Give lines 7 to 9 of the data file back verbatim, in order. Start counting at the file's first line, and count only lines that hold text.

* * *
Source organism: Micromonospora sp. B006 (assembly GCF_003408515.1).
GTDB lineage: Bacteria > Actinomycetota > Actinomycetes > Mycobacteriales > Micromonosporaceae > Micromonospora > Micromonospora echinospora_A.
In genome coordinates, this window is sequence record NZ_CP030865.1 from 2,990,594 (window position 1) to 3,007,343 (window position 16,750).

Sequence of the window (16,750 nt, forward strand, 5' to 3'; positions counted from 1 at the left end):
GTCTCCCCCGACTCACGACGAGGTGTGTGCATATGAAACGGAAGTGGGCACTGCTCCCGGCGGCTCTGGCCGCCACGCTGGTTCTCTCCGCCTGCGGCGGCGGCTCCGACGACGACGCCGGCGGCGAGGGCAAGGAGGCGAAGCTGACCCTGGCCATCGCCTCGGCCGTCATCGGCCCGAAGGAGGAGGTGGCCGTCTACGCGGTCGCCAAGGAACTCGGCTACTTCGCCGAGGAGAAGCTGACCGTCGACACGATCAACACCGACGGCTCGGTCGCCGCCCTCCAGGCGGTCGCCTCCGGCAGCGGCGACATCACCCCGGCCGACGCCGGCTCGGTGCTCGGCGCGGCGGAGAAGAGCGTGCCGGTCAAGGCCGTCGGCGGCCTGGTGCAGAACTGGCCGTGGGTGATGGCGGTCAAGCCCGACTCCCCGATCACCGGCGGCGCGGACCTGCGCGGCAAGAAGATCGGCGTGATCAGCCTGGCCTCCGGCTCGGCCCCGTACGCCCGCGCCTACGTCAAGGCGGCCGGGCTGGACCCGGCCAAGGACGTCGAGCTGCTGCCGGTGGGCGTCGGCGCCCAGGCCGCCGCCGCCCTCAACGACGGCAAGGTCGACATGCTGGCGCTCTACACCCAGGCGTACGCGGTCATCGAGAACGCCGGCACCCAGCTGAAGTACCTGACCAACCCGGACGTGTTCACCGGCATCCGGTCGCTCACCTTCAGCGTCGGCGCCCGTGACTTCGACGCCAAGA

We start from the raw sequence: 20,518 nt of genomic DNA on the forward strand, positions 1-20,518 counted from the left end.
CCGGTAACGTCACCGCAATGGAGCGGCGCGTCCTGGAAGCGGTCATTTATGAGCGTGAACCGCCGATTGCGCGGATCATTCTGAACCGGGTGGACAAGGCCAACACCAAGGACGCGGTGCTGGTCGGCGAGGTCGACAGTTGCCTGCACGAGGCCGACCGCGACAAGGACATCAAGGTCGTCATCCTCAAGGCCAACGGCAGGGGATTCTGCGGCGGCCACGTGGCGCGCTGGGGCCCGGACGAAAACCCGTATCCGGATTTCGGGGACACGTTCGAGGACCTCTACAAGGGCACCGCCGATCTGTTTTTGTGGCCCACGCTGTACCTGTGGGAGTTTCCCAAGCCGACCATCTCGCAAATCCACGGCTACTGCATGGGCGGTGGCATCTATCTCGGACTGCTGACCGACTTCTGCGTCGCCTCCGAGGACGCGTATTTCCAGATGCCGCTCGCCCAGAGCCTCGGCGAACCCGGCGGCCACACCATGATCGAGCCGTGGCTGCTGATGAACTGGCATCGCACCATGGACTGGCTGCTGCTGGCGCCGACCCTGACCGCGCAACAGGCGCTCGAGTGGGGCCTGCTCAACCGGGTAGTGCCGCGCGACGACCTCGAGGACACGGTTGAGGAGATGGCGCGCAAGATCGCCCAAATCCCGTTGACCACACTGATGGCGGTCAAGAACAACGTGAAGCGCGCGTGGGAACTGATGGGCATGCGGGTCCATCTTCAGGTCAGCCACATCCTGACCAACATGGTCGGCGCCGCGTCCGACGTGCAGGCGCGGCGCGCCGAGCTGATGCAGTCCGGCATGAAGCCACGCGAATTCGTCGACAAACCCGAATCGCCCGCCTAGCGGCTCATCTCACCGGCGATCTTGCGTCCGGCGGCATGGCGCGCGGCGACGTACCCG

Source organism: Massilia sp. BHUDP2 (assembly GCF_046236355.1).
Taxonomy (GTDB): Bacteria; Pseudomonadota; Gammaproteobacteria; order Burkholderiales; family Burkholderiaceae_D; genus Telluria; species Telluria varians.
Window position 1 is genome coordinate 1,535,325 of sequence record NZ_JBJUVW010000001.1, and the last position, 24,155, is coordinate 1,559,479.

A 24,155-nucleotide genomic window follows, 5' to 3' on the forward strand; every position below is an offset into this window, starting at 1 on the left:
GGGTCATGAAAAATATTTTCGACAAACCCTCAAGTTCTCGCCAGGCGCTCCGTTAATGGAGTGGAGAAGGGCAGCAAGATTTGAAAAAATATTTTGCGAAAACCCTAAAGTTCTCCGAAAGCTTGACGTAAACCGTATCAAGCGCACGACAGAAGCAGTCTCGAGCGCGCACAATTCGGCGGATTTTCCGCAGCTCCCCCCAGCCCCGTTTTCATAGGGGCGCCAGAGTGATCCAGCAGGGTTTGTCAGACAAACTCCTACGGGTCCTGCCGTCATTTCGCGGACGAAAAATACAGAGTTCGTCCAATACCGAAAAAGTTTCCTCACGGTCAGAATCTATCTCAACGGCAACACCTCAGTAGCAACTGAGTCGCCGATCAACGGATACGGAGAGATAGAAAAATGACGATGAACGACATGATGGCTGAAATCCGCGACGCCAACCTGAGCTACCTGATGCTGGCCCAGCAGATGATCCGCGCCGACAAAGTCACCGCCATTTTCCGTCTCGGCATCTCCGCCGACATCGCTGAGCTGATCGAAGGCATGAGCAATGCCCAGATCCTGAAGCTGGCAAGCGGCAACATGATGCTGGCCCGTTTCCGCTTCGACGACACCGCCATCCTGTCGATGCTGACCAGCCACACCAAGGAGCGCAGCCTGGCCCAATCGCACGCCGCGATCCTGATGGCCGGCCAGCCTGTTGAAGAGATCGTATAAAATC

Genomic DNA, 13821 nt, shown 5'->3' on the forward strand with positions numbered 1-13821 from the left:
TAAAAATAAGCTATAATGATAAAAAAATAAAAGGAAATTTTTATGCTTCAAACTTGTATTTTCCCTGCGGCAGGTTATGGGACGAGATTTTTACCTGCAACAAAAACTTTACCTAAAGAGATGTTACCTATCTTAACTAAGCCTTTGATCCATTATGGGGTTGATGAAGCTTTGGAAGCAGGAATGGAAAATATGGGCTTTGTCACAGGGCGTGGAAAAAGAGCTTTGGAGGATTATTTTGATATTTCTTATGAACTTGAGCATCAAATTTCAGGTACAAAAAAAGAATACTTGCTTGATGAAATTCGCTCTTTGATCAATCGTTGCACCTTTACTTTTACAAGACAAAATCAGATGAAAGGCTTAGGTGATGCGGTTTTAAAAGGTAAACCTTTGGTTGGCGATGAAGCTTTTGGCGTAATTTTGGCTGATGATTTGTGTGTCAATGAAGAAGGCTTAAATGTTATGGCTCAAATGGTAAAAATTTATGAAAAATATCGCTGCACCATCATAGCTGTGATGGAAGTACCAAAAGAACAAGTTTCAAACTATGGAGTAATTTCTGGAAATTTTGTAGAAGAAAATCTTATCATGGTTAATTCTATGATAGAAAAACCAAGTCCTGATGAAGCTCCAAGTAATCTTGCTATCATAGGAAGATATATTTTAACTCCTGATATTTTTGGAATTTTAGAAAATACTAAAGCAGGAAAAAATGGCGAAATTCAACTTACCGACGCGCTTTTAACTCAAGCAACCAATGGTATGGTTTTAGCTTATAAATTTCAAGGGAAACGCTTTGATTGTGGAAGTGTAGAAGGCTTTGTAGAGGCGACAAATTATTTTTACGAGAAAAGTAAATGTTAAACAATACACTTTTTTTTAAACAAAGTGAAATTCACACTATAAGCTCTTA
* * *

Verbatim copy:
CCGGTAACGTCACCGCAATGGAGCGGCGCGTCCTGGAAGCGGTCATTTATGAGCGTGAACCGCCGATTGCGCGGATCATTCTGAACCGGGTGGACAAGGCCAACACCAAGGACGCGGTGCTGGTCGGCGAGGTCGACAGTTGCCTGCACGAGGCCGACCGCGACAAGGACATCAAGGTCGTCATCCTCAAGGCCAACGGCAGGGGATTCTGCGGCGGCCACGTGGCGCGCTGGGGCCCGGACGAAAACCCGTATCCGGATTTCGGGGACACGTTCGAGGACCTCTACAAGGGCACCGCCGATCTGTTTTTGTGGCCCACGCTGTACCTGTGGGAGTTTCCCAAGCCGACCATCTCGCAAATCCACGGCTACTGCATGGGCGGTGGCATCTATCTCGGACTGCTGACCGACTTCTGCGTCGCCTCCGAGGACGCGTATTTCCAGATGCCGCTCGCCCAGAGCCTCGGCGAACCCGGCGGCCACACCATGATCGAGCCGTGGCTGCTGATGAACTGGCATCGCACCATGGACTGGCTGCTGCTGGCGCCGACCCTGACCGCGCAACAGGCGCTCGAGTGGGGCCTGCTCAACCGGGTAGTGCCGCGCGACGACCTCGAGGACACGGTTGAGGAGATGGCGCGCAAGATCGCCCAAATCCCGTTGACCACACTGATGGCGGTCAAGAACAACGTGAAGCGCGCGTGGGAACTGATGGGCATGCGGGTCCATCTTCAGGTCAGCCACATCCTGACCAACATGGTCGGCGCCGCGTCCGACGTGCAGGCGCGGCGCGCCGAGCTGATGCAGTCCGGCATGAAGCCACGCGAATTCGTCGACAAACCCGAATCGCCCGCCTAGCGGCTCATCTCACCGGCGATCTTGCGTCCGGCGGCATGGCGCGCGGCGACGTACCCG

Source organism: Massilia sp. BHUDP2 (assembly GCF_046236355.1).
Taxonomy (GTDB): Bacteria; Pseudomonadota; Gammaproteobacteria; order Burkholderiales; family Burkholderiaceae_D; genus Telluria; species Telluria varians.